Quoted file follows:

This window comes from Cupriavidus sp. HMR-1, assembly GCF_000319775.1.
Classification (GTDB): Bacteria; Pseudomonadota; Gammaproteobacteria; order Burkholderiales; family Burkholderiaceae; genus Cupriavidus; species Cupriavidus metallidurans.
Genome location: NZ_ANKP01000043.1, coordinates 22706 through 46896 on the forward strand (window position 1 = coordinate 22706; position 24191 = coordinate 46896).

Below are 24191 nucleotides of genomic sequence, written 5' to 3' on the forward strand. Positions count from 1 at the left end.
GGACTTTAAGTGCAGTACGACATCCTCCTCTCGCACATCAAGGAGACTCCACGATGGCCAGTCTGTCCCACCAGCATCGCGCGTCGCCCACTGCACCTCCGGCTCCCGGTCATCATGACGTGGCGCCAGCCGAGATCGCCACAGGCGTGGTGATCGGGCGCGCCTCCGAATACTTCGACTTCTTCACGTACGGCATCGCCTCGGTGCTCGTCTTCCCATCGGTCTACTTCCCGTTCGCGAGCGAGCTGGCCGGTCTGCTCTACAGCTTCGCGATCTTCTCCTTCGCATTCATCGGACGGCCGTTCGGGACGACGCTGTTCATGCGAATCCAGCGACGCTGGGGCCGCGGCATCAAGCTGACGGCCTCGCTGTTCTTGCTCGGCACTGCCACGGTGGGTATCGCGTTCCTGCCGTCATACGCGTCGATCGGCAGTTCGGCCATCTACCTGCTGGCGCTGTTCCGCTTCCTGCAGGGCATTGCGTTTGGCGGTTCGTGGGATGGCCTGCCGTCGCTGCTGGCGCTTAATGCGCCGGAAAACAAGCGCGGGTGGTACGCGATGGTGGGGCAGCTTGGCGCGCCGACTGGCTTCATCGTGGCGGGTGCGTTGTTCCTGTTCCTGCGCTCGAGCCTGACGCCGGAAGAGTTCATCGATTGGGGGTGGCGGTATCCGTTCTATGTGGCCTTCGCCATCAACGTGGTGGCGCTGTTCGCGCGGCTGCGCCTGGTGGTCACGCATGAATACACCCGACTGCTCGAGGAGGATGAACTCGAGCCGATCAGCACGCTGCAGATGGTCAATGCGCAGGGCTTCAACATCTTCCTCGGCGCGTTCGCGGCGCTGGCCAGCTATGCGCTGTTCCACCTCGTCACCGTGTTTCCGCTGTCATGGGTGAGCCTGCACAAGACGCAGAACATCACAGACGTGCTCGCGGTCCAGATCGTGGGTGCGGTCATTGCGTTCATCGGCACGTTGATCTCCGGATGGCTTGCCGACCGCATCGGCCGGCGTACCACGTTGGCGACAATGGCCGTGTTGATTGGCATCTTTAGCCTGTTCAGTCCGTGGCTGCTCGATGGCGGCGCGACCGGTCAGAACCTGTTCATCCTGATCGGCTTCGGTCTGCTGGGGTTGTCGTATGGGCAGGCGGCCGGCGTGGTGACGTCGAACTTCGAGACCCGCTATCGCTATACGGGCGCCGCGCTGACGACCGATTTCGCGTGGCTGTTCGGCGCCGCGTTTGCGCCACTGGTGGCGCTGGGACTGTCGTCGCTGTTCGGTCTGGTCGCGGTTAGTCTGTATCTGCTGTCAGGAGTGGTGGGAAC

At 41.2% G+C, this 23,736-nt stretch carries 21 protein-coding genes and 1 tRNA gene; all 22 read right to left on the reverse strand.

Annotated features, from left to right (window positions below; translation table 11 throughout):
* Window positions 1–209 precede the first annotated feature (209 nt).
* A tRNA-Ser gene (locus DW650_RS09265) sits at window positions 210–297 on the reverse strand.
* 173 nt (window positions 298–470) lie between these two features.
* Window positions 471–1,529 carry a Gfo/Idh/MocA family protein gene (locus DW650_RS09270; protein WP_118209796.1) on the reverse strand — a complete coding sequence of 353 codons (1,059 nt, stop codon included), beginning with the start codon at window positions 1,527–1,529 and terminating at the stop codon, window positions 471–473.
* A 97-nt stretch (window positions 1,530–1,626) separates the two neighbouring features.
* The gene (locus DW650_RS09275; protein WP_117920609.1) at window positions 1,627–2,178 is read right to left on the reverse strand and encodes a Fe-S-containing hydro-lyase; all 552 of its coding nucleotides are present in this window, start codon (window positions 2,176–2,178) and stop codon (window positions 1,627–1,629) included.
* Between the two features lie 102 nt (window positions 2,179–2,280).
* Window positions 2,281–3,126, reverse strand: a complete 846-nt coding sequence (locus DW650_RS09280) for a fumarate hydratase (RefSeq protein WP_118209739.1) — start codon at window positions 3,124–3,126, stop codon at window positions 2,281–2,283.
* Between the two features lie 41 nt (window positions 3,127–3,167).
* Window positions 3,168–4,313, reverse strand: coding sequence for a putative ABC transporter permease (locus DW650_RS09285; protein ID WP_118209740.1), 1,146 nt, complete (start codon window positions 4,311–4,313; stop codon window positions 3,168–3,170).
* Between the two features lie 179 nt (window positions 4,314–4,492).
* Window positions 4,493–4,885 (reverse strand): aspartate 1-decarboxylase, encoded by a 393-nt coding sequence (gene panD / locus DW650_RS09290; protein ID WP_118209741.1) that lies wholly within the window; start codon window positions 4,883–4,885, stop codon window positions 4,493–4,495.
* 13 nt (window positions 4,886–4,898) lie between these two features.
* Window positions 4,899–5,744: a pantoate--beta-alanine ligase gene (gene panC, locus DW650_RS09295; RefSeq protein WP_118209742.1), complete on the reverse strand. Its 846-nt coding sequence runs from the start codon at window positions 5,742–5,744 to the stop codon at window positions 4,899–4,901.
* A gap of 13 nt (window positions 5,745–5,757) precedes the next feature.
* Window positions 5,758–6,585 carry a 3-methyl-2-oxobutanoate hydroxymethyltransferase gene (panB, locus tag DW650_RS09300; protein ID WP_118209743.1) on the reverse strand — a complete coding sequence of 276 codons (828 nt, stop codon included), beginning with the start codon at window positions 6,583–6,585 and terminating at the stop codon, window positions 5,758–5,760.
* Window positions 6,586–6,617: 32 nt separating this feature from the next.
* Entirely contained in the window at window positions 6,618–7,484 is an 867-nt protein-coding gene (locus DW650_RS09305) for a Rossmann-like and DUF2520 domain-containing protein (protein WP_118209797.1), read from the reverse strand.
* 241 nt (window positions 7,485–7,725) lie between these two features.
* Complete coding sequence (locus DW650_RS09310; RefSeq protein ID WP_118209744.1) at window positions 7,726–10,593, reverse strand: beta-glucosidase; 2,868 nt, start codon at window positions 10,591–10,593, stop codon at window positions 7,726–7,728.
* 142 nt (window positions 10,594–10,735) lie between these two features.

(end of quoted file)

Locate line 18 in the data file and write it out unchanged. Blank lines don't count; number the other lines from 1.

* Between the two features lie 179 nt (window positions 4,314–4,492).